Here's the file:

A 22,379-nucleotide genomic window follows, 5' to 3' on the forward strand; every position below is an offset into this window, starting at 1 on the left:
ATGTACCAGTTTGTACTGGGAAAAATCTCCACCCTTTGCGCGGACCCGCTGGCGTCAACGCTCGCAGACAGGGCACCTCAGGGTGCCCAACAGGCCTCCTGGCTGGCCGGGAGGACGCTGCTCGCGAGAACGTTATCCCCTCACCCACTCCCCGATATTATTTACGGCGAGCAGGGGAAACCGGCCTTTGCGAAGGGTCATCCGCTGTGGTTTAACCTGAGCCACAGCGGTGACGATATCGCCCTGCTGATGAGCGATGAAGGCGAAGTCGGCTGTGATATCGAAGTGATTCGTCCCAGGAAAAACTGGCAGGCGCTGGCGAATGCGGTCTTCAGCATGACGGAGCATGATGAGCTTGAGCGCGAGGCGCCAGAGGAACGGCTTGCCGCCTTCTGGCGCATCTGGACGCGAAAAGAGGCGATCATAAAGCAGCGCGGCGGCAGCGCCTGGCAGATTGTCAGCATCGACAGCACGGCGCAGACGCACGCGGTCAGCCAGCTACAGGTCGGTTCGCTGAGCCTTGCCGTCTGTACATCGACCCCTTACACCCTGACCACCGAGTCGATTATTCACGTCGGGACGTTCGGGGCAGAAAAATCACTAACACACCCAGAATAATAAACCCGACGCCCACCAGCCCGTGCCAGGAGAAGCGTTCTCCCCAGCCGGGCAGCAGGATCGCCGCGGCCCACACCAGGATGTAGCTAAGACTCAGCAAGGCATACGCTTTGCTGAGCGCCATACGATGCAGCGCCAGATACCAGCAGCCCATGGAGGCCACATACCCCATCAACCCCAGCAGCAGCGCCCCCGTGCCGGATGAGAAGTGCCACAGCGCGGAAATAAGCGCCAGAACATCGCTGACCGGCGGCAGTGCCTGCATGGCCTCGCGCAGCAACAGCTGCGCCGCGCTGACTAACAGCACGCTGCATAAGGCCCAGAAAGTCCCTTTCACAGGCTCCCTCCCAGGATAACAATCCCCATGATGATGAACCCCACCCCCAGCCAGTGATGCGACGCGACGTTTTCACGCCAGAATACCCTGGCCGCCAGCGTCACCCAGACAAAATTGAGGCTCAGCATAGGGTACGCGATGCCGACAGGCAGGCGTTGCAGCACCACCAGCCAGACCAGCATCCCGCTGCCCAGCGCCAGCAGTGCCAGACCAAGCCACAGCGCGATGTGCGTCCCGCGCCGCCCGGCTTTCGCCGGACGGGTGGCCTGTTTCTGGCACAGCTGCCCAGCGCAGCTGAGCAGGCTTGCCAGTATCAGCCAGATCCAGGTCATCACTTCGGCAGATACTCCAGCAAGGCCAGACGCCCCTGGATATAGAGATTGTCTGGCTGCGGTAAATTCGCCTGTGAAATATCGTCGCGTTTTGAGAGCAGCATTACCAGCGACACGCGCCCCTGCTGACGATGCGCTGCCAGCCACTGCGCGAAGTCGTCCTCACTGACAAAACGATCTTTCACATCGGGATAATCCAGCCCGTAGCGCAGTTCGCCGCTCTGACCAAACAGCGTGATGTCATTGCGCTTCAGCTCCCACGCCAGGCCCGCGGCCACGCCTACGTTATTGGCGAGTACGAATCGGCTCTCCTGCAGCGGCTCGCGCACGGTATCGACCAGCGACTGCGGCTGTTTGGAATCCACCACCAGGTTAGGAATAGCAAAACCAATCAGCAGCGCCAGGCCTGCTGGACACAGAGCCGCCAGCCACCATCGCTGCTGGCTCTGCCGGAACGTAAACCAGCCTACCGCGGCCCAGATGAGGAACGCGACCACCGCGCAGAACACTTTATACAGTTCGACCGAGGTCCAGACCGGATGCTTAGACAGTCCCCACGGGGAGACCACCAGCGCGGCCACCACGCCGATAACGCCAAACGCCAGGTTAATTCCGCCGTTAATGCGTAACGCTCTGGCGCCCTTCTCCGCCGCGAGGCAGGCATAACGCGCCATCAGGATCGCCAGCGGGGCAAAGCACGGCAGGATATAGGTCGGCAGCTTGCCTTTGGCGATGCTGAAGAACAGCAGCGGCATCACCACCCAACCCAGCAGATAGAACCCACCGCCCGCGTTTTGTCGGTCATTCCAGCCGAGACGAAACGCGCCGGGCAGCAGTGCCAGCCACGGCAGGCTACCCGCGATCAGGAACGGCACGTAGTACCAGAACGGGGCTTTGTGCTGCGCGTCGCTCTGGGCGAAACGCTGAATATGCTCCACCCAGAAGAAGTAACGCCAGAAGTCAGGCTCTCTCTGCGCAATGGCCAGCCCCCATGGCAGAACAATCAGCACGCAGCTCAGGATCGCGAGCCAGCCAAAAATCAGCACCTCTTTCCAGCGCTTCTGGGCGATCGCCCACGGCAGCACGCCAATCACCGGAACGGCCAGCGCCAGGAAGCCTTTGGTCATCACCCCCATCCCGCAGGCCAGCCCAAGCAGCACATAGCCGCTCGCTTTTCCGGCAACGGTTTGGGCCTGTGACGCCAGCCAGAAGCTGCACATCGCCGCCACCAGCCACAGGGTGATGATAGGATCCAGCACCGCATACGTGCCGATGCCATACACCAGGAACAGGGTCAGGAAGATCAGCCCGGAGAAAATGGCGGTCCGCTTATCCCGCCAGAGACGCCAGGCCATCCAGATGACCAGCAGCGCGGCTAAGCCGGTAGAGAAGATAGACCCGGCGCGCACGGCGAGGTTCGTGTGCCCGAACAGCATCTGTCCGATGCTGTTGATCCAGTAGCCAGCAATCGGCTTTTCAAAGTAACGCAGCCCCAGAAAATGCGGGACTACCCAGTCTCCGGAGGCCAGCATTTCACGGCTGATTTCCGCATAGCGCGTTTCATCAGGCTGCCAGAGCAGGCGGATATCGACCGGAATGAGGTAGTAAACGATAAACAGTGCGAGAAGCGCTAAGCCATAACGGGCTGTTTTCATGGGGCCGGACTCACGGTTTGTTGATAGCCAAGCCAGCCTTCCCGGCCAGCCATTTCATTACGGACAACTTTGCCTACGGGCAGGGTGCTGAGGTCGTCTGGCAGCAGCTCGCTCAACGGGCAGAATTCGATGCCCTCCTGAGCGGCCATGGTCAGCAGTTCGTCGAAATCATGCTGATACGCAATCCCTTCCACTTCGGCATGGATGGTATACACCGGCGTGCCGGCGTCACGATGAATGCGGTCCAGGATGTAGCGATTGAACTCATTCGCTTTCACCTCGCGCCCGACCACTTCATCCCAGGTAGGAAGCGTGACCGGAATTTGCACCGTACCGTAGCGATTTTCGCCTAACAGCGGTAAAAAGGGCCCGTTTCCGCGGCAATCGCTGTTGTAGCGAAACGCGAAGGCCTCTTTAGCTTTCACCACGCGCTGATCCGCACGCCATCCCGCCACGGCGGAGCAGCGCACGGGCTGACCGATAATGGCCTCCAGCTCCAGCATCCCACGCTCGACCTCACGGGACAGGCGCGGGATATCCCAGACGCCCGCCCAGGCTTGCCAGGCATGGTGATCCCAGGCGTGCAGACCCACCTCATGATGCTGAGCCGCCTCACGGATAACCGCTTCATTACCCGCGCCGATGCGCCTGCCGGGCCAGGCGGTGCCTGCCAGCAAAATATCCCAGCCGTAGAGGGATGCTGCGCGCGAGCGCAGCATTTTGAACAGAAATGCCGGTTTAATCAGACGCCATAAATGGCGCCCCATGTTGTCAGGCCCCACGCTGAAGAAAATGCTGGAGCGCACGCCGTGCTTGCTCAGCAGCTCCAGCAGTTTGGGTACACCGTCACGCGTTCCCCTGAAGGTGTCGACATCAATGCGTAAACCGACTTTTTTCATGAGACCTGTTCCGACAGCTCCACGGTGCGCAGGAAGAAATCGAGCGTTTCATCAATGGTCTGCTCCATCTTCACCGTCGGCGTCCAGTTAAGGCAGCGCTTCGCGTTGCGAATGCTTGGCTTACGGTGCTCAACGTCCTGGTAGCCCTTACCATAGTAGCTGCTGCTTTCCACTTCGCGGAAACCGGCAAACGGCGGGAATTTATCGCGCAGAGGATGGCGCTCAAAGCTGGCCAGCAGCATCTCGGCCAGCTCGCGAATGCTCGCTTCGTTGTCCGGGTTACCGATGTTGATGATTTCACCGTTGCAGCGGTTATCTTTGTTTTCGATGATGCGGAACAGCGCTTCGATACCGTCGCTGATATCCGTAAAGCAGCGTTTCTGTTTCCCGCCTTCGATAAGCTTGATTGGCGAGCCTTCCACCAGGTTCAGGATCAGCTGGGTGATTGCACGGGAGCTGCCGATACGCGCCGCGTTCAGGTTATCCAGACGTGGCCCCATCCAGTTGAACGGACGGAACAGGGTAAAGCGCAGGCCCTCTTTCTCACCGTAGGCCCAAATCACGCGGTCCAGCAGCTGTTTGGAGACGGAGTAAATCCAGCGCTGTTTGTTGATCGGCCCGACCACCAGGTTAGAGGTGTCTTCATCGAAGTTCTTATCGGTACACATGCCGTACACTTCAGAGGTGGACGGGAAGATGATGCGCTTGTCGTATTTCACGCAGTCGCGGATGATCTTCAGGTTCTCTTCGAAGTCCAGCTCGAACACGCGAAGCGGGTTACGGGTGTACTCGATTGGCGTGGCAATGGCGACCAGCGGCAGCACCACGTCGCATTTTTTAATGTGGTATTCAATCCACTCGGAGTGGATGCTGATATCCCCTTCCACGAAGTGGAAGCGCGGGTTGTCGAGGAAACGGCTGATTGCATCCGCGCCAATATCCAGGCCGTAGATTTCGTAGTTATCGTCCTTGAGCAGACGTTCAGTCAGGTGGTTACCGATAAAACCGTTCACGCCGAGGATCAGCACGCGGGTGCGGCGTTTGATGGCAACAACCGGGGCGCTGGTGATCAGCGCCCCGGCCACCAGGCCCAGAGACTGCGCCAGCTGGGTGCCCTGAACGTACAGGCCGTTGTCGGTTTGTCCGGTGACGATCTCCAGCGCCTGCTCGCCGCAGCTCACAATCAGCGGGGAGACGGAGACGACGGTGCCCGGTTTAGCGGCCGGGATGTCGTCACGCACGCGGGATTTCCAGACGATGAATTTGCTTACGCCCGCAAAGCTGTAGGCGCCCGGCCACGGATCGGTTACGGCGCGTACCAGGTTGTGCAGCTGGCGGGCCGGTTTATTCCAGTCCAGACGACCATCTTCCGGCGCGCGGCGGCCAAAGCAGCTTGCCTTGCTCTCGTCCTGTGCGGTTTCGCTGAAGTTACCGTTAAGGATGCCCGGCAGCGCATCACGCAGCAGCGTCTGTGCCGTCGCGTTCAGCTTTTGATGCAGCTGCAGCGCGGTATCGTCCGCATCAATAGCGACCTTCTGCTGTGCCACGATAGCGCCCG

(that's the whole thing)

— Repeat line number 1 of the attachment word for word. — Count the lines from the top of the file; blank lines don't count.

A 22,379-nucleotide genomic window follows, 5' to 3' on the forward strand; every position below is an offset into this window, starting at 1 on the left: